Cover of Jazz as Critique by Fumi Okiji
Jazz as Critique
Adorno and Black Expression Revisited
Fumi Okiji

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July 2018
184 pages.
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Cloth ISBN: 9781503602021
Paper ISBN: 9781503605855

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Jazz as Critique, a sustained engagement with Theodor Adorno, argues that jazz models an alternative way of life. Adorno's writings on jazz are notoriously dismissive. Nonetheless, he has faith in the critical potential of some musical traditions. Music, Adorno suggests, can provide insight into the controlling, destructive nature of society while offering a glimpse of more empathetic and less violent ways for people to be together in the world. Taking Adorno down a path he did not go, this book argues that the distinctive history of blackness means that jazz cannot but call the integrity of society into question. In response to writing that tends to portray it as a mirror of American individualism and democracy, Fumi Okiji makes the case for jazz as a model of the "communal self." A mode of African American subjectivity that emerges in response to slavery and racism, the "communal self" lets us see the most pressing concerns of jazz as demands for a recognition of black humanity and alterity. Had Adorno been attuned to jazz as the product of lives spent in critical reflection, he, too, may have embraced it as a means to resist society's dominating forces.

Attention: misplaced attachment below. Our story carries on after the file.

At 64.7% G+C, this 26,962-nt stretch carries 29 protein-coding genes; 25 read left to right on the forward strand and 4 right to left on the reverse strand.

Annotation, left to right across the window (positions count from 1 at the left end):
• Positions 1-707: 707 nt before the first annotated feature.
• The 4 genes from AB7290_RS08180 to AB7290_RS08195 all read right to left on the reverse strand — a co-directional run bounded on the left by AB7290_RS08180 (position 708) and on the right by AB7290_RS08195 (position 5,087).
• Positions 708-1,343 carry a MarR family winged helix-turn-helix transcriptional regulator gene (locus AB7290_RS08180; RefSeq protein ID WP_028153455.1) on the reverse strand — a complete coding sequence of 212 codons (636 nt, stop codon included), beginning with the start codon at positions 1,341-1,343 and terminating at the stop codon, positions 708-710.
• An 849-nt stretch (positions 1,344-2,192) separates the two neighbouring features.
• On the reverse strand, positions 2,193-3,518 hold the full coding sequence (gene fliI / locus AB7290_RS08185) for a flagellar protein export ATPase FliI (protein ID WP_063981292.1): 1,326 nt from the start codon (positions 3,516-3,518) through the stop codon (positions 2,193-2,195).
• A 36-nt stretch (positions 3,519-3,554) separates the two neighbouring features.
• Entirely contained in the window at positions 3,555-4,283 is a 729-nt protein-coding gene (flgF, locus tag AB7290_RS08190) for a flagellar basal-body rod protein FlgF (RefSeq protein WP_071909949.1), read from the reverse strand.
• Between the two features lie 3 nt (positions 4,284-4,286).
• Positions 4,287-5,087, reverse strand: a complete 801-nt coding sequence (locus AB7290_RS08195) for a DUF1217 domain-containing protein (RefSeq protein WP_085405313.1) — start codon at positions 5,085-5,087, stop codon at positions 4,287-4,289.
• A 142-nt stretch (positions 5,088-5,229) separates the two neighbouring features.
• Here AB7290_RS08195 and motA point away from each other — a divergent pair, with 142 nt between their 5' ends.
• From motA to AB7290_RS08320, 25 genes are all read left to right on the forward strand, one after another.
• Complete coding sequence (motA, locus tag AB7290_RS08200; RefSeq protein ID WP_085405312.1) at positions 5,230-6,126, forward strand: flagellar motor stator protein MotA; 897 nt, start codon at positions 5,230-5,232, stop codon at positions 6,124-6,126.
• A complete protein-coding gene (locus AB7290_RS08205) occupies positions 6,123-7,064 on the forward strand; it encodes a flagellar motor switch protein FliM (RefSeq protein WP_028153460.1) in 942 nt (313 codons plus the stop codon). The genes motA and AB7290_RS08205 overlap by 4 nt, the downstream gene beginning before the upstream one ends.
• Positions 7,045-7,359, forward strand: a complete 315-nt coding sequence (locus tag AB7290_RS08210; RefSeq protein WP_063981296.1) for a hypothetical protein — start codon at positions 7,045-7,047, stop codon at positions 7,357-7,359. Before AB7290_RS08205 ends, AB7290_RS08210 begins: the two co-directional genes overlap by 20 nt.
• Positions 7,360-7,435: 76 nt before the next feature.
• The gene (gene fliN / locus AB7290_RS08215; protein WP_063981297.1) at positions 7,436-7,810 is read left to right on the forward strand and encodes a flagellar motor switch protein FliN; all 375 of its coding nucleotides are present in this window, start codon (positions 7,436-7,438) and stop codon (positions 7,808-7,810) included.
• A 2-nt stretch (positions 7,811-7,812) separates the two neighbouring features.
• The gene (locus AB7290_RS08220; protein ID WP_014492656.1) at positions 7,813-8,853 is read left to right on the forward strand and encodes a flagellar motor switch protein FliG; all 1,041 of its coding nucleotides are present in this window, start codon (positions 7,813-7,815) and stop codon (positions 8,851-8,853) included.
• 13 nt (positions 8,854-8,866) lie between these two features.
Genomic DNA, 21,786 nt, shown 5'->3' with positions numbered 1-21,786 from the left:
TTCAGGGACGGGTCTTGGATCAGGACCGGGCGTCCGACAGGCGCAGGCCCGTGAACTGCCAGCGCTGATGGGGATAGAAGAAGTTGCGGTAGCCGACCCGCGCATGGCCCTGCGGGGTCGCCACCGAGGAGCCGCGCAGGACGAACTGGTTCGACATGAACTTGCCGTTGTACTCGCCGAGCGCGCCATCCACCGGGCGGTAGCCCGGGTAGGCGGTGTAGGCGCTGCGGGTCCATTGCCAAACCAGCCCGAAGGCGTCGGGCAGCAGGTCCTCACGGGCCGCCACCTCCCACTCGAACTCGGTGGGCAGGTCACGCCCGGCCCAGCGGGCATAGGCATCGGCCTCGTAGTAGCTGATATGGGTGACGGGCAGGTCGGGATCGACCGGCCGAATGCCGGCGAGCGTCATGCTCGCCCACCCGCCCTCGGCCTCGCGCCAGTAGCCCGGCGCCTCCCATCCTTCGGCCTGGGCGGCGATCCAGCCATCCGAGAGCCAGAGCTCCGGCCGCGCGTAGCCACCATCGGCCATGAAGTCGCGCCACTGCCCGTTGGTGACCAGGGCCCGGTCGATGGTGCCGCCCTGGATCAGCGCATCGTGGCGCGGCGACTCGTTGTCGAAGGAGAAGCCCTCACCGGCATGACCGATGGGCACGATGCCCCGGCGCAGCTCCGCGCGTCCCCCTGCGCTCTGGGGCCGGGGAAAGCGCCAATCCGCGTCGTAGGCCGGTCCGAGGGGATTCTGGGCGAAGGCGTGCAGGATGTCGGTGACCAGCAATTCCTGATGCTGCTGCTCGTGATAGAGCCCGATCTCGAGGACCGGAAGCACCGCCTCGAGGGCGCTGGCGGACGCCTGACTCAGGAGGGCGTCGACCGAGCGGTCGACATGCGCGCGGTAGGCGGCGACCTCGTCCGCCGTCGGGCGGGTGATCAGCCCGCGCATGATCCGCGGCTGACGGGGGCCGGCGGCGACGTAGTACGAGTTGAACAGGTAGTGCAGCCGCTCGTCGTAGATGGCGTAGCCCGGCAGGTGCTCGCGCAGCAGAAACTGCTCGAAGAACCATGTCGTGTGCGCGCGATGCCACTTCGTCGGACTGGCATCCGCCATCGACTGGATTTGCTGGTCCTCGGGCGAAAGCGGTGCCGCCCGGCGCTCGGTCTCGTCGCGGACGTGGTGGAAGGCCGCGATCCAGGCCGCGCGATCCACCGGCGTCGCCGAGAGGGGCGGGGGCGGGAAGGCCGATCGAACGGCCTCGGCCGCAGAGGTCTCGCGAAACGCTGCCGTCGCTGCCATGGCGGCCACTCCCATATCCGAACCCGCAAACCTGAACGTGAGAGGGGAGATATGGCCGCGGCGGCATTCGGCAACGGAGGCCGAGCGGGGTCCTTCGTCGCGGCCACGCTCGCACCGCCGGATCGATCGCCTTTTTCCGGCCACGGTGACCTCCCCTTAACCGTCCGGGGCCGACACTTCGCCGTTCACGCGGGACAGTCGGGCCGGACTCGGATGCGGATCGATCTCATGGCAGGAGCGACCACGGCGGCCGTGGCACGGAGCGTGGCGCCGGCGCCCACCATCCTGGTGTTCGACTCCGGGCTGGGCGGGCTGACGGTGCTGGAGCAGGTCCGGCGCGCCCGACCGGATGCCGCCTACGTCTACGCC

About the author

Fumi Okiji is a Fellow in Black Arts (Performance Studies) at Northwestern University.